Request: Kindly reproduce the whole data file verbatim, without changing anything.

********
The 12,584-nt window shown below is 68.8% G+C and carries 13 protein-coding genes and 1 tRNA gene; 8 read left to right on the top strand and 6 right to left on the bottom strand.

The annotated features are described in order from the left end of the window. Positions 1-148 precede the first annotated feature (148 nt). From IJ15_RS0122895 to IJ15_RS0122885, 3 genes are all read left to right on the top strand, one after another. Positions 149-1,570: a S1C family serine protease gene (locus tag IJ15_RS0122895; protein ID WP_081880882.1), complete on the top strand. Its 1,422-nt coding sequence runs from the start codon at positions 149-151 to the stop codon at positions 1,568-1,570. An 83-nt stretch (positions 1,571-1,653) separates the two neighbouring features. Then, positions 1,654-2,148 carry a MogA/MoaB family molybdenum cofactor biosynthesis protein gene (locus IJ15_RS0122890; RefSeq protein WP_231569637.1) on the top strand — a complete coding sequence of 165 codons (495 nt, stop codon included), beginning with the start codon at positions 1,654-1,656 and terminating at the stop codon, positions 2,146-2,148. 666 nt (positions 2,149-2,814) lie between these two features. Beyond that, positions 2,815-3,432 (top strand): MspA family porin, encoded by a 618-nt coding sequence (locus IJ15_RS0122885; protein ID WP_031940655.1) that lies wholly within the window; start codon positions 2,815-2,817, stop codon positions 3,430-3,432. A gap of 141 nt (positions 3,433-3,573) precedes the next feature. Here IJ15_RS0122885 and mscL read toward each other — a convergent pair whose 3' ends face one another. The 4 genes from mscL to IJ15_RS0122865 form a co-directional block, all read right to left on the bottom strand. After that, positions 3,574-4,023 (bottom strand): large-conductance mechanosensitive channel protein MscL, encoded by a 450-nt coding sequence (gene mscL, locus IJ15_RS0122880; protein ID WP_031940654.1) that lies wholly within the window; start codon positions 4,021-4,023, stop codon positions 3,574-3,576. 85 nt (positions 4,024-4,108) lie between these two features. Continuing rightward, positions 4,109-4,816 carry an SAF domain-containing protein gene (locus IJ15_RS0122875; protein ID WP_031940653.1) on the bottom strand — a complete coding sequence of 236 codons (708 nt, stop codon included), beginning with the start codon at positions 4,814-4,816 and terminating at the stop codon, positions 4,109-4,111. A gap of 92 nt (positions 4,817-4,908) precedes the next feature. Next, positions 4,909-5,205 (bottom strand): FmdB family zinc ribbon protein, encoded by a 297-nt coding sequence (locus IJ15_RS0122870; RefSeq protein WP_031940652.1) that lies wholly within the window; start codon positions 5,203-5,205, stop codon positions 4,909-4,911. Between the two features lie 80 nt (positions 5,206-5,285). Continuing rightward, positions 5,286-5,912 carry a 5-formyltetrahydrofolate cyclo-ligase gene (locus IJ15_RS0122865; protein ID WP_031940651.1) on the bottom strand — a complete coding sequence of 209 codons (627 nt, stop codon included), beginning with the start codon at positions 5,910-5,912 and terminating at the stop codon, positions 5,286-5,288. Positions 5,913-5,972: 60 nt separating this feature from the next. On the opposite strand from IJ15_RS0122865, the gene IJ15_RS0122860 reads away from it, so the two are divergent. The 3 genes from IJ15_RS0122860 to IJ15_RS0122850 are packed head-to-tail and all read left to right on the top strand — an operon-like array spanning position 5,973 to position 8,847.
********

The 12,584-nt window shown below is 68.8% G+C and carries 13 protein-coding genes and 1 tRNA gene; 8 read left to right on the top strand and 6 right to left on the bottom strand.

The annotated features are described in order from the left end of the window. Positions 1-148 precede the first annotated feature (148 nt). From IJ15_RS0122895 to IJ15_RS0122885, 3 genes are all read left to right on the top strand, one after another. Positions 149-1,570: a S1C family serine protease gene (locus tag IJ15_RS0122895; protein ID WP_081880882.1), complete on the top strand. Its 1,422-nt coding sequence runs from the start codon at positions 149-151 to the stop codon at positions 1,568-1,570. An 83-nt stretch (positions 1,571-1,653) separates the two neighbouring features. Then, positions 1,654-2,148 carry a MogA/MoaB family molybdenum cofactor biosynthesis protein gene (locus IJ15_RS0122890; RefSeq protein WP_231569637.1) on the top strand — a complete coding sequence of 165 codons (495 nt, stop codon included), beginning with the start codon at positions 1,654-1,656 and terminating at the stop codon, positions 2,146-2,148. 666 nt (positions 2,149-2,814) lie between these two features. Beyond that, positions 2,815-3,432 (top strand): MspA family porin, encoded by a 618-nt coding sequence (locus IJ15_RS0122885; protein ID WP_031940655.1) that lies wholly within the window; start codon positions 2,815-2,817, stop codon positions 3,430-3,432. A gap of 141 nt (positions 3,433-3,573) precedes the next feature. Here IJ15_RS0122885 and mscL read toward each other — a convergent pair whose 3' ends face one another. The 4 genes from mscL to IJ15_RS0122865 form a co-directional block, all read right to left on the bottom strand. After that, positions 3,574-4,023 (bottom strand): large-conductance mechanosensitive channel protein MscL, encoded by a 450-nt coding sequence (gene mscL, locus IJ15_RS0122880; protein ID WP_031940654.1) that lies wholly within the window; start codon positions 4,021-4,023, stop codon positions 3,574-3,576. 85 nt (positions 4,024-4,108) lie between these two features. Continuing rightward, positions 4,109-4,816 carry an SAF domain-containing protein gene (locus IJ15_RS0122875; protein ID WP_031940653.1) on the bottom strand — a complete coding sequence of 236 codons (708 nt, stop codon included), beginning with the start codon at positions 4,814-4,816 and terminating at the stop codon, positions 4,109-4,111. A gap of 92 nt (positions 4,817-4,908) precedes the next feature. Next, positions 4,909-5,205 (bottom strand): FmdB family zinc ribbon protein, encoded by a 297-nt coding sequence (locus IJ15_RS0122870; RefSeq protein WP_031940652.1) that lies wholly within the window; start codon positions 5,203-5,205, stop codon positions 4,909-4,911. Between the two features lie 80 nt (positions 5,206-5,285). Continuing rightward, positions 5,286-5,912 carry a 5-formyltetrahydrofolate cyclo-ligase gene (locus IJ15_RS0122865; protein ID WP_031940651.1) on the bottom strand — a complete coding sequence of 209 codons (627 nt, stop codon included), beginning with the start codon at positions 5,910-5,912 and terminating at the stop codon, positions 5,286-5,288. Positions 5,913-5,972: 60 nt separating this feature from the next. On the opposite strand from IJ15_RS0122865, the gene IJ15_RS0122860 reads away from it, so the two are divergent. The 3 genes from IJ15_RS0122860 to IJ15_RS0122850 are packed head-to-tail and all read left to right on the top strand — an operon-like array spanning position 5,973 to position 8,847.